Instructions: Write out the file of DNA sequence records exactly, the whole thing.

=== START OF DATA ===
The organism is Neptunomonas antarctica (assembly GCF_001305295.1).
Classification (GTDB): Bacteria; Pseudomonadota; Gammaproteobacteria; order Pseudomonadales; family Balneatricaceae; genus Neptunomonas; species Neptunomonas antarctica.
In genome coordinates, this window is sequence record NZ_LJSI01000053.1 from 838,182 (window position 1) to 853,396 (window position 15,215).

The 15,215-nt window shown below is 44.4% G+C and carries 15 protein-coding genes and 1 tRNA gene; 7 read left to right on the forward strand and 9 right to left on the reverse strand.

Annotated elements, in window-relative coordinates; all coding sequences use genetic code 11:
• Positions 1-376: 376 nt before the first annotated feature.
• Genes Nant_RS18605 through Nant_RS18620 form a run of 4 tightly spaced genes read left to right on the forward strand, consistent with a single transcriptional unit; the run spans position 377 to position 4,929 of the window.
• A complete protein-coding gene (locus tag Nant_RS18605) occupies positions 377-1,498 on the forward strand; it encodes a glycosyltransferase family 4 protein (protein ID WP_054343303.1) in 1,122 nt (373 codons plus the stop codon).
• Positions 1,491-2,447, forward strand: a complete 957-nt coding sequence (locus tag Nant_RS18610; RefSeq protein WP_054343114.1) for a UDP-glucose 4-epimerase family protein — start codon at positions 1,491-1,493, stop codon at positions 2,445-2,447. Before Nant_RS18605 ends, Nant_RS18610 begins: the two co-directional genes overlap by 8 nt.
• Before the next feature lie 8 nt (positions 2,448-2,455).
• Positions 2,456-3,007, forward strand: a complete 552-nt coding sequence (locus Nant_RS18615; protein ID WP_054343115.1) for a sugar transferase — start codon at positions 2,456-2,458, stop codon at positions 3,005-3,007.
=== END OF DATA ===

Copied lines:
The organism is Neptunomonas antarctica (assembly GCF_001305295.1).
Classification (GTDB): Bacteria; Pseudomonadota; Gammaproteobacteria; order Pseudomonadales; family Balneatricaceae; genus Neptunomonas; species Neptunomonas antarctica.
In genome coordinates, this window is sequence record NZ_LJSI01000053.1 from 838,182 (window position 1) to 853,396 (window position 15,215).

The 15,215-nt window shown below is 44.4% G+C and carries 15 protein-coding genes and 1 tRNA gene; 7 read left to right on the forward strand and 9 right to left on the reverse strand.

Annotated elements, in window-relative coordinates; all coding sequences use genetic code 11:
• Positions 1-376: 376 nt before the first annotated feature.
• Genes Nant_RS18605 through Nant_RS18620 form a run of 4 tightly spaced genes read left to right on the forward strand, consistent with a single transcriptional unit; the run spans position 377 to position 4,929 of the window.
• A complete protein-coding gene (locus tag Nant_RS18605) occupies positions 377-1,498 on the forward strand; it encodes a glycosyltransferase family 4 protein (protein ID WP_054343303.1) in 1,122 nt (373 codons plus the stop codon).
• Positions 1,491-2,447, forward strand: a complete 957-nt coding sequence (locus tag Nant_RS18610; RefSeq protein WP_054343114.1) for a UDP-glucose 4-epimerase family protein — start codon at positions 1,491-1,493, stop codon at positions 2,445-2,447. Before Nant_RS18605 ends, Nant_RS18610 begins: the two co-directional genes overlap by 8 nt.
• Before the next feature lie 8 nt (positions 2,448-2,455).
• Positions 2,456-3,007, forward strand: a complete 552-nt coding sequence (locus Nant_RS18615; protein ID WP_054343115.1) for a sugar transferase — start codon at positions 2,456-2,458, stop codon at positions 3,005-3,007.